print("Generating from seed: '%s'" % ("".join([onehot_to_char(v) for v in sequence])))
    print("".join([onehot_to_char(v) for v in sequence]), end="")
    generate_text(sequence, 100)
Iteration #: 0
Generating from seed: 'ent on eag'
ent on eag tt t
Iteration #: 1
Generating from seed: 'ging her s'
ging her she e  i    i t  t t    t t  i t    t t  i t    t t  i t t  t t  i t t  t t    t t  i t    t t  i t
Iteration #: 2
Generating from seed: 'of rock, a'
of rock, and a  t s  a t  t t  t t  t t    t t  t t  t t  t t  t t    t t  t t  t t  t t  t t    t t  t t  t t
Iteration #: 3
Generating from seed: 'estriction'
estriction  to tet it   t  t t t  t t  t t  t t t  t t  t t tt t t  t t  t t tt t t  t t  t t tt t t  t t  t t
Iteration #: 4
Generating from seed: 'nd began s'
nd began she  ase tol  o    t  o t to t t  a t  a t  t t  t t  a t  a t  a t  a t  a t  a t  a t  a t  a t  a
Iteration #: 5
Generating from seed: 'ainst acce'
ainst acce site eit te e ae t ee t  s et t es e et e  i e  i e  e e te e ee e  e es t es e es e et e et e  i e
Iteration #: 6
Generating from seed: 'ce, scream'
ce, screame t t t  e ti e as t e  t te t  e to e tit  a t  t ai t ee to e ti e a te t te t me t te t t  t t  t
Iteration #: 7
Generating from seed: ' it seemed'
 it seemed to hiee tile ti e ai e te aile aite tite ai e at eite aite tite ai e at aile aite aite ai e te aite
Iteration #: 8
Generating from seed: 'lice (she '
lice (she waste  o ee ee t ee tile ao ees  t le tele s at tele as e et tire a lees at tere atlees at ee tele t
Iteration #: 9
Generating from seed: 's; these w'
s; these whtl  ie to te te te to te to tert tt tee  i t  te te te  o teete to tort  te tert i  tee so  eete to
Iteration #: 10
Generating from seed: 'y never ex'
y never exelaten to tome t et seat so s es to s ts ese  on ire  ti sece se s oe t  ee t to eees t   eetts   ot
Iteration #: 11
Generating from seed: 'but i dont'
but i dont kent tertsle  ioe te ti e aret ee tt mile sere ie tioe tr tiee tr t ee trrt et ti tice sort te ts e
Iteration #: 12
Generating from seed: ' remedies-'
 remedies-- h li tors  o tied tr sont ti toe  il  eet se  se  ast te es t et the  te see  on tom  en sie   t
Iteration #: 13
Generating from seed: 'hed it on '
hed it on a mis  ailte etten do teee to teet the eea eteit te seee i  t et es the eeat terte ae ie e tt to t t
Iteration #: 14
Generating from seed: 'he queen w'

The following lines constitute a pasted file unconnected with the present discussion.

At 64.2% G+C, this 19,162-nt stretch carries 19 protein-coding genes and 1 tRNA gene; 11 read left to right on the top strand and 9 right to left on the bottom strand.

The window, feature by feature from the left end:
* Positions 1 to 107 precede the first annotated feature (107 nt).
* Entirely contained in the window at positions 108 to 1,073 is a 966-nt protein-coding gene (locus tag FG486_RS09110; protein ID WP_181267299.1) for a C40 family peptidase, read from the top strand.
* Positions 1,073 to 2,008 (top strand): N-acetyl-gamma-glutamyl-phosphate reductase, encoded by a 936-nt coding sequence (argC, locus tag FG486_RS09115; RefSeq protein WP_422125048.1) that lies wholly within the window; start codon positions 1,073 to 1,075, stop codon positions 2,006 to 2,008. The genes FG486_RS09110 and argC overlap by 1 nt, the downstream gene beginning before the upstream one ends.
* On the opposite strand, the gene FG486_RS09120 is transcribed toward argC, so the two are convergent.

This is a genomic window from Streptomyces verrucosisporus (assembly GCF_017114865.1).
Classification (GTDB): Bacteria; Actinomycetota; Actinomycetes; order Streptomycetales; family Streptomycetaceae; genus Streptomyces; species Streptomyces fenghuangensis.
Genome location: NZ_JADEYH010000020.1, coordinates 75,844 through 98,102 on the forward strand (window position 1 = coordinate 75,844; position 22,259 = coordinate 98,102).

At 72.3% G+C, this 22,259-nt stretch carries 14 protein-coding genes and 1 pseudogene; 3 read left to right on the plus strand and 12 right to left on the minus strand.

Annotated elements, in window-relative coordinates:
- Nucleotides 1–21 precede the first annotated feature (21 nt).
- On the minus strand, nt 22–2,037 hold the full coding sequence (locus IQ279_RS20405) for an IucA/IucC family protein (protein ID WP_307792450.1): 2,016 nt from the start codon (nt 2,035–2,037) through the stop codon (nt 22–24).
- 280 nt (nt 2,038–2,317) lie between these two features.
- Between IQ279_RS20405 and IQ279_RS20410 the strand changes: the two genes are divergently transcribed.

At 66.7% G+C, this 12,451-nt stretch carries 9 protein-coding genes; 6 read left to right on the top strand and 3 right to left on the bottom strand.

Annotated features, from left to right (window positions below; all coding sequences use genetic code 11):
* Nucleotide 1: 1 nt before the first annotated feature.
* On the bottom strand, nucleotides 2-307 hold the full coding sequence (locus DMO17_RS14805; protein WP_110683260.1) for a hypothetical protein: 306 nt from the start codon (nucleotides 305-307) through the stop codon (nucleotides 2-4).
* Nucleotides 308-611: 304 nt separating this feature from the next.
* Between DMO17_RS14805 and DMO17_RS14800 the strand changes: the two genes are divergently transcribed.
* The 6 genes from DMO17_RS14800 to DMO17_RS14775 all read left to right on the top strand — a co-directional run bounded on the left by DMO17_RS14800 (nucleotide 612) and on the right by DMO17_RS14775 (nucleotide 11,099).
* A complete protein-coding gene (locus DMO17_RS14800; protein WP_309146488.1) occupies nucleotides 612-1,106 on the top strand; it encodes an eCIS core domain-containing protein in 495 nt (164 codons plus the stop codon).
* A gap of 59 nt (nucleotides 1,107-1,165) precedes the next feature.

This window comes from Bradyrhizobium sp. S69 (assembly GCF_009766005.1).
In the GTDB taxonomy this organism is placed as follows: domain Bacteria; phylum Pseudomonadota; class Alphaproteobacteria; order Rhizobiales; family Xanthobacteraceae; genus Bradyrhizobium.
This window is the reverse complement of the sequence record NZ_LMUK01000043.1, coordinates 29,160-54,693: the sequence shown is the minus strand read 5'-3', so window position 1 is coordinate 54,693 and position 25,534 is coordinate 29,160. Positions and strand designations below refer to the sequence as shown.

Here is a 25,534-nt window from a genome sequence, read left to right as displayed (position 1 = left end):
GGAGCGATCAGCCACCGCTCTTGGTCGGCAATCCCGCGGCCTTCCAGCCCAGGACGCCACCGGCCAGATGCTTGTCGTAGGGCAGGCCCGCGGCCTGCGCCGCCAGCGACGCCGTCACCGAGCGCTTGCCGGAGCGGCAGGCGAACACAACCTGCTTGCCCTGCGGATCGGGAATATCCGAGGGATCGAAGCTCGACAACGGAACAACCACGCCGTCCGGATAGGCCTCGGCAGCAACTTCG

he queen wat e ete  i t  tn sel  tetee ert  oll ore tar e  tt se s a  erte ttee tires ot  oe  orte iee  ot toe
Iteration #: 15
Generating from seed: 'hat makes '
hat makes trem  otteet sor siats fot io  set et tols tees toa se asles frrtee tor  es siek ioa ee to sees tre
Iteration #: 16
Generating from seed: ' on the ta'
 on the table  fal orlt getten  t ine tor  eelt neate  it wrre iurt neet celt selt dlen i et wore trrted it wo
Iteration #: 17
Generating from seed: ' this busi'
 this busine st es er t ot oo teles oe  ome, on eeteteoe tol ol pt ts p  e tece olltese tt ee e te sese tore
Iteration #: 18
Generating from seed: ' about her'
 about her fiot   i  sot mas soete te  ilees oole otee to e ot tise son s ot turedenes tol soot  oe e ot wise
Iteration #: 19
Generating from seed: 'all her co'
all her coul tted te te   i  t tlite flit orett ee te ai t etele te te ert  yet  enet to tor  ton in whe corti
Iteration #: 20
Generating from seed: 'sting date'
sting date  tt d et tot  ouce tini lint  eats et tore toete oel ot meet  ou  tite tol  tal ite s on tor  anter
Iteration #: 21
Generating from seed: 'oprietary '
oprietary iast ten e ee  o li ler forts or ilets oes to  ine  eet  o  orl tee io mested til  i at tea  orr tte
Iteration #: 22
Generating from seed: 'ly remarke'
ly remarked arr  aine tott  e t lend out  te tel  t ol tire tenes i tint, and then ire tori  o leran of  teot
Iteration #: 23
Generating from seed: 'ttle now a'
ttle now as thement te t  sot oo to sons outt netten a tore tor, tor lot se tile o r  licted ot oret tortee af
Iteration #: 24
Generating from seed: 'ion in the'
ion in the somsst on  omt ftre, oos tt sott oi, to some ting  on tore to d. ther ant oult  en  oos  ot sor lon

What can you say about the text generated in later epochs compared to the earlier generated text?

This was the simplest and most straightforward of network architectures and parameter settings. Can you do better? Can you generate text that is better English, or even text that captures the style of Lewis Carroll?

Next, you might like to try this kind of experiment on your own sequential data.